The second threat from fragile states is the danger it poses to the Biden administration’s commitment to tackle corruption globally. Corruption is a cause and consequence of state fragility—it enables conflict and inhibits effective state responses to address its root causes. Weak institutions captured by predatory elites underwrite corruption in such countries. Therefore, using diplomacy and foreign assistance to strengthen democracy and good governance in fragile settings would serve the dual purpose of mitigating instability risks from fragile settings and curbing corruption. But the United States must go further by targeting the enablers and facilitators of corruption in regional states and the west.
Funding and Bureaucratic Changes
In addressing fragility as part of the NSS, the White House should consider two bureaucratic steps to address these challenges, among others.
First, the Biden team should ensure its executive branch agencies effectively implement the “U.S. Strategy to Prevent Conflict and Promote Stability,” as called for in the 2019 Global Fragility Act (GFA). The next step in implementing the GFA is for the White House to select the five countries where it will pilot the strategy. After the Biden team makes these choices, it must work expeditiously to develop and implement country-specific plans. Congress should appropriate funding levels that leaders at the U.S. State Department and Agency for International Development deem necessary to meet the challenge.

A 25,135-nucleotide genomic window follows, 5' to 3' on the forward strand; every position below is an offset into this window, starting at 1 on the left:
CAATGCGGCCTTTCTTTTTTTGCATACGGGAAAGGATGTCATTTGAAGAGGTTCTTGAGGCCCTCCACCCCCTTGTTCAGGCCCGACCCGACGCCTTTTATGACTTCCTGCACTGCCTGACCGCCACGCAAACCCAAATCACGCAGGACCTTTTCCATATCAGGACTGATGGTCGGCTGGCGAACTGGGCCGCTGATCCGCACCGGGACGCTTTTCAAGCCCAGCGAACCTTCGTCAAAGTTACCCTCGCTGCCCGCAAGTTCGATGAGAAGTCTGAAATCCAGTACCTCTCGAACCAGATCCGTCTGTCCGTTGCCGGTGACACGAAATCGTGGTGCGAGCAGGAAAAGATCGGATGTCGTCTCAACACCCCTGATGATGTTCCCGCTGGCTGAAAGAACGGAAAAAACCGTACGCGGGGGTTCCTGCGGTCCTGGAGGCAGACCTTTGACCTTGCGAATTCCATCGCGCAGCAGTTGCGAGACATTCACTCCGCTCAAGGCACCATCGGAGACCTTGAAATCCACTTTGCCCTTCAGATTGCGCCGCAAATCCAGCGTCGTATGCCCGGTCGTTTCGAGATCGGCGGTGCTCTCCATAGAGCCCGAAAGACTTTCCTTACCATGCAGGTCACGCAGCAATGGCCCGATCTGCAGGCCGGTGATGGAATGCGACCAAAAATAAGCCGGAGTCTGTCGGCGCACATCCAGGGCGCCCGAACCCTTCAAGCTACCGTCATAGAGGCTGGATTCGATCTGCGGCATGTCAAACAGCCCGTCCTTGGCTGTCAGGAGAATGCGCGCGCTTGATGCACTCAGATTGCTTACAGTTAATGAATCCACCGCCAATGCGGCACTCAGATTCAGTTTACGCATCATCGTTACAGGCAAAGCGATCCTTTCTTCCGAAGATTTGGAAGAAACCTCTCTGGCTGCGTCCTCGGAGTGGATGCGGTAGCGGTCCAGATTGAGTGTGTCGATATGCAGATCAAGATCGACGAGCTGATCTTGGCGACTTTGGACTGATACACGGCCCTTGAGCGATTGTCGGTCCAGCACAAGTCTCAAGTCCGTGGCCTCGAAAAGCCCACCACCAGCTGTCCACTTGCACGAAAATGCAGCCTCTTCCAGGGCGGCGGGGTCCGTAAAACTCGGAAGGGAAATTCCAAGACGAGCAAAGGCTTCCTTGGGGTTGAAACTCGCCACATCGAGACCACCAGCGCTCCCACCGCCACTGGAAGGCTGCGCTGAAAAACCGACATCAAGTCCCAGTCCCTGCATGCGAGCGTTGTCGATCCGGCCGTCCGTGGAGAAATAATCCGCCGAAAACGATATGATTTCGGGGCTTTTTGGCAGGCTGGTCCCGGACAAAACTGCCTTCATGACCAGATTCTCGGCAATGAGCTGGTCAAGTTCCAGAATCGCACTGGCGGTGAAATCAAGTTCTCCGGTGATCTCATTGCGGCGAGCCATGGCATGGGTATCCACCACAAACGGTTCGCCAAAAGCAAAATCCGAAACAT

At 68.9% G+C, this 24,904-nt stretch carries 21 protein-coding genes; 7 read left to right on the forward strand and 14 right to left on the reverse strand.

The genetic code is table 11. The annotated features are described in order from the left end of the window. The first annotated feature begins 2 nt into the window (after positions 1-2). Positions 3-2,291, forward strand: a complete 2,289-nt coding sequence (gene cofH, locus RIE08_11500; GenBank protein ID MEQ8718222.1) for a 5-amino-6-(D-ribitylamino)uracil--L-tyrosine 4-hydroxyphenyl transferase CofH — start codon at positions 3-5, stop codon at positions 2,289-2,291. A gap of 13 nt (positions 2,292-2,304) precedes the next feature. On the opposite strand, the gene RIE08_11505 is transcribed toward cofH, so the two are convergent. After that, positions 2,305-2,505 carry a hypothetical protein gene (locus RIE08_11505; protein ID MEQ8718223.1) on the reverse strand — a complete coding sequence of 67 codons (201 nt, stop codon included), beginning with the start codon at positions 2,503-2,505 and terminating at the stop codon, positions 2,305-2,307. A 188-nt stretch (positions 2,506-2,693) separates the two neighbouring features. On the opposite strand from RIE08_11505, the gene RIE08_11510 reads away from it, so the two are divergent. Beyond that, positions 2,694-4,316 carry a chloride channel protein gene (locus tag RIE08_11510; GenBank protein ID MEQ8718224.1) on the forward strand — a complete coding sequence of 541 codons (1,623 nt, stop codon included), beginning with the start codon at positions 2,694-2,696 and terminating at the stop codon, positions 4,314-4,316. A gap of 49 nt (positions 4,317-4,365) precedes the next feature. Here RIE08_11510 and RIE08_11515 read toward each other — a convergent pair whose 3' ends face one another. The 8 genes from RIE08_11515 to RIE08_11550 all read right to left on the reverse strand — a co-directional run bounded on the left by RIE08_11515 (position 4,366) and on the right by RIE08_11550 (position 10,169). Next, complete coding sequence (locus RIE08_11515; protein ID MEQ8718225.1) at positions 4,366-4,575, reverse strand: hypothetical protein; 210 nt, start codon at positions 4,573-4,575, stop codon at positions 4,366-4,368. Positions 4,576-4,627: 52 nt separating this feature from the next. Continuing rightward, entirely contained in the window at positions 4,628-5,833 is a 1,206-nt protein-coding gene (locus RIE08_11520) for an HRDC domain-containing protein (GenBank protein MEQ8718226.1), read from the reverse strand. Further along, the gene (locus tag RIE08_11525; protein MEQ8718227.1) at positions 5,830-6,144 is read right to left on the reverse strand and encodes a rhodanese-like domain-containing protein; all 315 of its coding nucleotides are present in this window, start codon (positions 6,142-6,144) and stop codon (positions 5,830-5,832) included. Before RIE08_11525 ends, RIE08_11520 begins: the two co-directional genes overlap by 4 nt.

Second, the White House should refresh or establish new multi- and bilateral partnerships to make addressing threats from fragile states as cost-effective as possible. The United States should not address state fragility everywhere. But it must tackle this challenge and its consequences in countries that matter most for U.S. interests. In so doing, the United States need not go it alone. Making good on its commitment to reinvigorating alliances, the White House should deepen collaboration with the European Union—and other partners, such as Germany—on work in fragile and conflict-affected settings. With the EU, cooperation could start with selecting countries or areas where the two actors have shared interests and then agreeing on a division of labor for which actor will address which issue therein.
In many ways, pursuing cooperation on fragile states could be low-hanging fruit for beginning to turn the White House’s rhetorical commitment to reinvigorating the transatlantic alliance into tangible action.
Biden’s team would be wise to apply his pragmatism towards identifying and neutralizing—rather than naively looking past—threats from fragile and conflict-affected areas. Doing so will enable the White House to address higher-level policy priorities.
Patrick W. Quirk is Senior Director for Strategy, Research, and the Center for Global Impact at the International Republican Institute, a Nonresident Senior Fellow in the Atlantic Council's Scowcroft Center for Strategy and Security, and an Adjunct Professor at Georgetown University. Previously, he served on the U.S. Secretary of State’s Policy Planning Staff.